But this does not mean that Lenin was an accidental person by any means; or that the financial participation of Emperor Wilhelm was inconsequential. There was nothing natural for Russia in the October Revolution. Rather, the revolution broke Russias back. The Red Terror unleashed by its leaders, their willingness to drown Russia in blood, is the first and foremost proof of it.
SPIEGEL: Your recent two-volume work 200 Years Together was an attempt to overcome a taboo against discussing the common history of Russians and Jews. These two volumes have provoked mainly perplexity in the West. You say the Jews are the leading force of global capital and they are among the foremost destroyers of the bourgeoisie. Are we to conclude from your rich array of sources that the Jews carry more responsibility than others for the failed Soviet experiment?
Solzhenitsyn: I avoid exactly that which your question implies: I do not call for any sort of scorekeeping or comparisons between the moral responsibility of one people or another; moreover, I completely exclude the notion of responsibility of one nation towards another. All I am calling for is self-reflection.
You can get the answer to your question from the book itself: "Every people must answer morally for all of its past -- including that past which is shameful. Answer by what means? By attempting to comprehend: How could such a thing have been allowed? Where in all this is our error? And could it happen again? It is in that spirit, specifically, that it would behoove the Jewish people to answer, both for the revolutionary cutthroats and the ranks willing to serve them. Not to answer before other peoples, but to oneself, to ones consciousness, and before God. Just as we Russians must answer -- for the pogroms, for those merciless arsonist peasants, for those crazed revolutionary soldiers, for those savage sailors.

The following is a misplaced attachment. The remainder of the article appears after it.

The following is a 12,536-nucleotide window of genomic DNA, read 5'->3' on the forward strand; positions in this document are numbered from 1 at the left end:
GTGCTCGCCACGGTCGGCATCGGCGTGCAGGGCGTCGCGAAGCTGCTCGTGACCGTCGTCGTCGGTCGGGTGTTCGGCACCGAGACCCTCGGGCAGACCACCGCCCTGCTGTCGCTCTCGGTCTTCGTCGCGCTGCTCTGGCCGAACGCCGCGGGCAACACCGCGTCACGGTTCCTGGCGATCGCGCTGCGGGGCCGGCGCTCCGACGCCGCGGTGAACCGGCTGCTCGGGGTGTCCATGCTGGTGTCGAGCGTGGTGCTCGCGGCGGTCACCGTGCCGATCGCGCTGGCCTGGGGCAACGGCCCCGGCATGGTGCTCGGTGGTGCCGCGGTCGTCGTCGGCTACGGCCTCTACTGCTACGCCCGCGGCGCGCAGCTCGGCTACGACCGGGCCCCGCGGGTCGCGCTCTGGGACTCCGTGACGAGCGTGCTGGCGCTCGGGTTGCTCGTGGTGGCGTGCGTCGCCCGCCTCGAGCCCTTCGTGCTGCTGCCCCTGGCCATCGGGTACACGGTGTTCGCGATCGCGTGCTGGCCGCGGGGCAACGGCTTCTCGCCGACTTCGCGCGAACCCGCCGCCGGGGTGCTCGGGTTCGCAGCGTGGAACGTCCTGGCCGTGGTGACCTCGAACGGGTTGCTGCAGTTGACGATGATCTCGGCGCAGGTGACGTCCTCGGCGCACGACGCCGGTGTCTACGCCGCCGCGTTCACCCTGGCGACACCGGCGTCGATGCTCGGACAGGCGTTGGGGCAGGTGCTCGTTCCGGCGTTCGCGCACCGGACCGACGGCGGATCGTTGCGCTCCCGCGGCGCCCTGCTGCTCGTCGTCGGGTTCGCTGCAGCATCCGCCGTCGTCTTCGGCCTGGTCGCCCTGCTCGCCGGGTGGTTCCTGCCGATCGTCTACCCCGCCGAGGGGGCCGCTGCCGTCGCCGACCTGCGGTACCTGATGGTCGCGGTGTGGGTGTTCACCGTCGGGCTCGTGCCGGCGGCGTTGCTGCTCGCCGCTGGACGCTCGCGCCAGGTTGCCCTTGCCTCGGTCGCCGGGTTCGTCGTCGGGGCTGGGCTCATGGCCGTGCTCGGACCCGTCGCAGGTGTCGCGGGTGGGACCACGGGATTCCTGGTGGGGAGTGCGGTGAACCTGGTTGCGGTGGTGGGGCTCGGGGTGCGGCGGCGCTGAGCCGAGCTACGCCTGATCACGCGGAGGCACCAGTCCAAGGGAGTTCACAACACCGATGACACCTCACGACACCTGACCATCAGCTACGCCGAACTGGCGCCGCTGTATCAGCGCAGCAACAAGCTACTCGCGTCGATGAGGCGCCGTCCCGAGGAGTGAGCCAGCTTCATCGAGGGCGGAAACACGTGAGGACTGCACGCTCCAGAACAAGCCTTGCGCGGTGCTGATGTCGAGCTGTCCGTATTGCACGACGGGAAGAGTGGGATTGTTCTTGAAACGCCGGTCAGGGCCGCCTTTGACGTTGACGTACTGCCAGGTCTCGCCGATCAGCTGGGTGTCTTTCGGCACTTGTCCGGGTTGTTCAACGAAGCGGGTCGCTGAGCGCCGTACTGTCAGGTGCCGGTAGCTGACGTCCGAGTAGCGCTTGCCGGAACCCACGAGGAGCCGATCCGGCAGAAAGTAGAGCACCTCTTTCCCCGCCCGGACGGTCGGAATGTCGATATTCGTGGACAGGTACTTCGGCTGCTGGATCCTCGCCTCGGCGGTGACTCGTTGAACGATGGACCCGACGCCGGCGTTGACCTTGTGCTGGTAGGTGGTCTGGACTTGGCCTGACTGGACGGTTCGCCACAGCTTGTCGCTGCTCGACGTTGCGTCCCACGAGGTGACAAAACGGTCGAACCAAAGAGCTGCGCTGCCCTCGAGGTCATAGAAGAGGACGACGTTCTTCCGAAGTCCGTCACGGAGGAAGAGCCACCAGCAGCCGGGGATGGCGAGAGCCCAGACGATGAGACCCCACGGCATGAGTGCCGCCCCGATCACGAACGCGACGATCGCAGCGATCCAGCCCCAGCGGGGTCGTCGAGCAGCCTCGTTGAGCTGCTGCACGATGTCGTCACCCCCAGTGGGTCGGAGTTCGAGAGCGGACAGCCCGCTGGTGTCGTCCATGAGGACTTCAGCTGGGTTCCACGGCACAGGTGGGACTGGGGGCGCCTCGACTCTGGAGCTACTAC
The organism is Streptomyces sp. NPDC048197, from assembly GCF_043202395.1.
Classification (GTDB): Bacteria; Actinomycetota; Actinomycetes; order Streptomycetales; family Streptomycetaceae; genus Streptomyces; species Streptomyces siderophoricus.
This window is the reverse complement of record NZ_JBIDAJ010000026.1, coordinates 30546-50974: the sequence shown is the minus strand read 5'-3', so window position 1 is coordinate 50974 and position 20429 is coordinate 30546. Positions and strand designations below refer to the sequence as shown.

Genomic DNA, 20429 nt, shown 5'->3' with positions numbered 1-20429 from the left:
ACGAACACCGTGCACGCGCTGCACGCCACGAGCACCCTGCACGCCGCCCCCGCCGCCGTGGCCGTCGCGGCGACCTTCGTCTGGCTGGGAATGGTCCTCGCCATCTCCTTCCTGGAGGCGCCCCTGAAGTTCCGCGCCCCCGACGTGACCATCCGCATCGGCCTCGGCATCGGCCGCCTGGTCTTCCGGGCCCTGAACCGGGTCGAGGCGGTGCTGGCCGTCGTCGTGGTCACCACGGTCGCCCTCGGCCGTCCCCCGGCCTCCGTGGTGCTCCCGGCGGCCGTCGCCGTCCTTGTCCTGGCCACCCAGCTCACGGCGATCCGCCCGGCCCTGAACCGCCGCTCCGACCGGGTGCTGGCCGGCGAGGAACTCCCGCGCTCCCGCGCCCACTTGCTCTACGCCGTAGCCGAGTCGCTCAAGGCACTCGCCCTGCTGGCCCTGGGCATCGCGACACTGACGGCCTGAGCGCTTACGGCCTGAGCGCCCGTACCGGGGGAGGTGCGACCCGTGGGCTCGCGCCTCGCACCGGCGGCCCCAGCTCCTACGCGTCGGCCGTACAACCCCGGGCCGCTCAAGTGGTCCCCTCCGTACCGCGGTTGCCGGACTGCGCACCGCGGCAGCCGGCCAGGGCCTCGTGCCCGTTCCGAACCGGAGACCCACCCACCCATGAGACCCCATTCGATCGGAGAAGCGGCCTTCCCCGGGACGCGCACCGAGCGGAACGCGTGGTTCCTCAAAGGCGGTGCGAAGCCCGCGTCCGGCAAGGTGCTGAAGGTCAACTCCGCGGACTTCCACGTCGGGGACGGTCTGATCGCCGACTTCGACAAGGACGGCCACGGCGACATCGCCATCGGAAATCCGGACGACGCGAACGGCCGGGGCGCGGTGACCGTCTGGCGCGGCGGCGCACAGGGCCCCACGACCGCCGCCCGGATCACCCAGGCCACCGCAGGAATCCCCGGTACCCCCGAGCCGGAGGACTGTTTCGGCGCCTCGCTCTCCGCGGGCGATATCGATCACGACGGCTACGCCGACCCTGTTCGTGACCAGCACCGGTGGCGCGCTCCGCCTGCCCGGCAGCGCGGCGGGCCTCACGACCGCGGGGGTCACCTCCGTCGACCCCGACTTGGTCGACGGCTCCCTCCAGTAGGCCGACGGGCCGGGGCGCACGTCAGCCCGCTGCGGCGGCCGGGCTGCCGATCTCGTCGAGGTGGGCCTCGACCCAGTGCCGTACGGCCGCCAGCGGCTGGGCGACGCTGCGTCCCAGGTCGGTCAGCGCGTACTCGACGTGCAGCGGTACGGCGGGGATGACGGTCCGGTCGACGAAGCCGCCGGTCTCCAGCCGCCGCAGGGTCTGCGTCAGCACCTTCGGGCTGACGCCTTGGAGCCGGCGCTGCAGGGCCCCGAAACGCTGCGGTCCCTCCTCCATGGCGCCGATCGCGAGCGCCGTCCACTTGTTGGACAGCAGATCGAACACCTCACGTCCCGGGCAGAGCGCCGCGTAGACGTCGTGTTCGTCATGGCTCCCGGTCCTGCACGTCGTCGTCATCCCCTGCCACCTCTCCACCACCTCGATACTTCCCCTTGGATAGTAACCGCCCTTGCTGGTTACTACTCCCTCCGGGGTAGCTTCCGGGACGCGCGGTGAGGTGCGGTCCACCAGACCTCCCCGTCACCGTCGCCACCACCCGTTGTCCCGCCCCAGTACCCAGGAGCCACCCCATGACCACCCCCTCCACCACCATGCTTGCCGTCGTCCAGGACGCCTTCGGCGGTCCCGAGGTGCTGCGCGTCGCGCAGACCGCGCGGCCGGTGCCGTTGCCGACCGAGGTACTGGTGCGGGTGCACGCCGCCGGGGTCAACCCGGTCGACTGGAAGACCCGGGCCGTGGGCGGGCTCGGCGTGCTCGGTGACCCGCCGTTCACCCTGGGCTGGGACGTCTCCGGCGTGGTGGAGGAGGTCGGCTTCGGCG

SPIEGEL: In our opinion, out of all your works, "The Gulag Archipelago" provoked the greatest public resonance. In this book you showed the misanthropic nature of the Soviet dictatorship. Looking back today, can you say to what extent it has contributed to the defeat of communism in the world?
Solzhenitsyn: You should not address this question to me -- an author cannot give such evaluations.
SPIEGEL: To paraphrase something you once said, the dark history of the 20th century had to be endured by Russia for the sake of mankind. Have the Russians learned the lessons of the two revolutions and their consequences?
Solzhenitsyn: It seems they are starting to. A great number of publications and movies on the history of the 20th century -- albeit of uneven quality -- are evidence of a growing demand. Quite recently, the state-owned TV channel Russia aired a series based on Varlam Shalamovs works, showing the terrible, cruel truth about Stalins camps. It was not watered down.
And, for instance, since last February I have been surprised and impressed by the large-scale, heated and long-lasting discussions that my previously written and now republished article on the February Revolution has provoked. I was pleased to see the wide range of opinions, including those opposed to mine, since they demonstrate the eagerness to understand the past, without which there can be no meaningful future.